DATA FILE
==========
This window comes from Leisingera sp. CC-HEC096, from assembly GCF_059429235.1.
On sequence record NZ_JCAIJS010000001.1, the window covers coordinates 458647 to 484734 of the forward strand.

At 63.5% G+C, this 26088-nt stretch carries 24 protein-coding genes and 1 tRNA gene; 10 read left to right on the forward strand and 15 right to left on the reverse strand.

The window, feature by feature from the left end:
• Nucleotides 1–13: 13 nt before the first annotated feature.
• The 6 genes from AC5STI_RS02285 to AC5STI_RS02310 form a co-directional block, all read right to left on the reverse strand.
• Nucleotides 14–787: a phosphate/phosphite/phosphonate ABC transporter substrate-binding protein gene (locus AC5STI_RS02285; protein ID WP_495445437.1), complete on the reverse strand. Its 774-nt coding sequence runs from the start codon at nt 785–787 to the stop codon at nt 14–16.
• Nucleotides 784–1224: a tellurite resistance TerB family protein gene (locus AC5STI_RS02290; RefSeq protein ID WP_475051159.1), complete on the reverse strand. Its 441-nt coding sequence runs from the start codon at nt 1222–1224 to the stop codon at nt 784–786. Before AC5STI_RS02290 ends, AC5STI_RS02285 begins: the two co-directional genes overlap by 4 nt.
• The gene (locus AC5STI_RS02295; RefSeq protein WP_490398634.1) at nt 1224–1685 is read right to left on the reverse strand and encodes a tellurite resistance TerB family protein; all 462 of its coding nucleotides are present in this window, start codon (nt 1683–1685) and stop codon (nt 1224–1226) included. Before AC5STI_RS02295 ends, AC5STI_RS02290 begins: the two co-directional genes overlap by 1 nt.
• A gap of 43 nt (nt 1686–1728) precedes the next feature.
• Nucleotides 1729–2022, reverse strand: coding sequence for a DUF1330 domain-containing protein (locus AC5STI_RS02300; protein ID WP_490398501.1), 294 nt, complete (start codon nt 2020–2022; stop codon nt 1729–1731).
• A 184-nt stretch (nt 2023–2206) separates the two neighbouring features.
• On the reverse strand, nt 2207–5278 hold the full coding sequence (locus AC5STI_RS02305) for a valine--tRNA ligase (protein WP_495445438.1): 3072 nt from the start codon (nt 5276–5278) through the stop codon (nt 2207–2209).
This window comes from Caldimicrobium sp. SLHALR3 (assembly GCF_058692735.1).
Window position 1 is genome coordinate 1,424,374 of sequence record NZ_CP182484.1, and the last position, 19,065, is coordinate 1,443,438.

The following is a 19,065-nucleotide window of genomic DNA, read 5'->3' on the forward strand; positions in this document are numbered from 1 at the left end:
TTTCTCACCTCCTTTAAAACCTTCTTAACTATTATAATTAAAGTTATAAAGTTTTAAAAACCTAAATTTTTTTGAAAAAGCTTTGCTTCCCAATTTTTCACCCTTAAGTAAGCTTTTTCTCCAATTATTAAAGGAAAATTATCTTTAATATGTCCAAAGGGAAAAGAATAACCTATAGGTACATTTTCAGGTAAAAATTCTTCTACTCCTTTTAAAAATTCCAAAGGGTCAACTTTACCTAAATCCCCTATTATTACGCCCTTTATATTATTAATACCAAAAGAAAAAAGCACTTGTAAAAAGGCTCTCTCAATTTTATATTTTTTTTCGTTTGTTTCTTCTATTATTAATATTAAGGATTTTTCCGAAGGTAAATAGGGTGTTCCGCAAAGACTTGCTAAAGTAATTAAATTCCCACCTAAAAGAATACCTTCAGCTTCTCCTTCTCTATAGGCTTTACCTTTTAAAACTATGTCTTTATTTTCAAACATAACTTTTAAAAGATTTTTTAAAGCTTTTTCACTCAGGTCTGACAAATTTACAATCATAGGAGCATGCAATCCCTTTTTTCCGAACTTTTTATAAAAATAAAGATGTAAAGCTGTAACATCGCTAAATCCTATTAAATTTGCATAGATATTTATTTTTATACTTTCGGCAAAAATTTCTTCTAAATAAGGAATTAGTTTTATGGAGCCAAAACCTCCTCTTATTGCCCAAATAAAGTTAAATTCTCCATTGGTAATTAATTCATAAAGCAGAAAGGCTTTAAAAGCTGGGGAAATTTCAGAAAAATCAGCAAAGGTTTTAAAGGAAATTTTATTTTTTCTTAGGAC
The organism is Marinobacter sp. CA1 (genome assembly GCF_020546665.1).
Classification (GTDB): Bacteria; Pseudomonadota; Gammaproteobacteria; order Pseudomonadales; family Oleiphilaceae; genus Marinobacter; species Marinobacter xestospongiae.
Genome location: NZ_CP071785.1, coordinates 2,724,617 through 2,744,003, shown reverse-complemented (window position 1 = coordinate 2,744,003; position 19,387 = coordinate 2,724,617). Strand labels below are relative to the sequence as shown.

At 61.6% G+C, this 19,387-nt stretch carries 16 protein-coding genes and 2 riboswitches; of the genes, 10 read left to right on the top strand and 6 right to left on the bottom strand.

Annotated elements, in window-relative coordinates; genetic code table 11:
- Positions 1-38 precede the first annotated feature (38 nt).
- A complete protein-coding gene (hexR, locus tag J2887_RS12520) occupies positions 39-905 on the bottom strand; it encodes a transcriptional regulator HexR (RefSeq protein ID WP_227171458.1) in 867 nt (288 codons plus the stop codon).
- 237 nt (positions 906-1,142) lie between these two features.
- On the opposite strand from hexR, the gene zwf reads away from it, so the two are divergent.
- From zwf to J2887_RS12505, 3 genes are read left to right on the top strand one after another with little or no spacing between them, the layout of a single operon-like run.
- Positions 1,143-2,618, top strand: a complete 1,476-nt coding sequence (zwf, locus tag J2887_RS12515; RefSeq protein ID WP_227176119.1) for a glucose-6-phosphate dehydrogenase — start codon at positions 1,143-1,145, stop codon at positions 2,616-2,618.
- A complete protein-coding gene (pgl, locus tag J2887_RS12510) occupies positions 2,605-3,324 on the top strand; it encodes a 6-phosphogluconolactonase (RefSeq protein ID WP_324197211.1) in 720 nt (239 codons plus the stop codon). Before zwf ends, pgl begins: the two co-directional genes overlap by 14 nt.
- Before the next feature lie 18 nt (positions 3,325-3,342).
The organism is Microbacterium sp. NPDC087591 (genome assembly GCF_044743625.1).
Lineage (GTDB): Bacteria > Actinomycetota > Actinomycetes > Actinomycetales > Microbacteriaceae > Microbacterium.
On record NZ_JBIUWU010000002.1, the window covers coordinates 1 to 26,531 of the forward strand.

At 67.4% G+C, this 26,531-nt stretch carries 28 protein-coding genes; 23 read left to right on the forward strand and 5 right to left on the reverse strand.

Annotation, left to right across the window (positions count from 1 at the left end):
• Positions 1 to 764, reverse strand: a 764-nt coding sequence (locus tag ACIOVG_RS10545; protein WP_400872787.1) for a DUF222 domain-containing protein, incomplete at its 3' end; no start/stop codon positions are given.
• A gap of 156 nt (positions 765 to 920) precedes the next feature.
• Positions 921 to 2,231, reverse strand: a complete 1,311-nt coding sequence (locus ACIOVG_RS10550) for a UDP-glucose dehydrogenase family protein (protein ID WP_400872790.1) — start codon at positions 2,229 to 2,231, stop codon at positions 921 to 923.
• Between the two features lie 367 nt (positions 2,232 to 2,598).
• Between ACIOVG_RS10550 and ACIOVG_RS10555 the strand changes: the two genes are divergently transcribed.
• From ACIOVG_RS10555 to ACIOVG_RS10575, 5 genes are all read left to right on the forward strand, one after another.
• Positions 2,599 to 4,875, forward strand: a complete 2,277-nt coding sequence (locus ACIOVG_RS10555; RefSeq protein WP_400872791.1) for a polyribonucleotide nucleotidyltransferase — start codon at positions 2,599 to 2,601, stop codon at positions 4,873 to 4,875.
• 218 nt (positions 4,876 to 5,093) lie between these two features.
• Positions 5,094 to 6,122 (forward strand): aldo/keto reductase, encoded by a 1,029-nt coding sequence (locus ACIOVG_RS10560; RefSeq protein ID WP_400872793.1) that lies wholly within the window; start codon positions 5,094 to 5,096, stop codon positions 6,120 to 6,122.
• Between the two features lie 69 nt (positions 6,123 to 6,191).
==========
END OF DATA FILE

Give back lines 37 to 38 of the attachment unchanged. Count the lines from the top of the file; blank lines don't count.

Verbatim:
• A gap of 156 nt (positions 765 to 920) precedes the next feature.
• Positions 921 to 2,231, reverse strand: a complete 1,311-nt coding sequence (locus ACIOVG_RS10550) for a UDP-glucose dehydrogenase family protein (protein ID WP_400872790.1) — start codon at positions 2,229 to 2,231, stop codon at positions 921 to 923.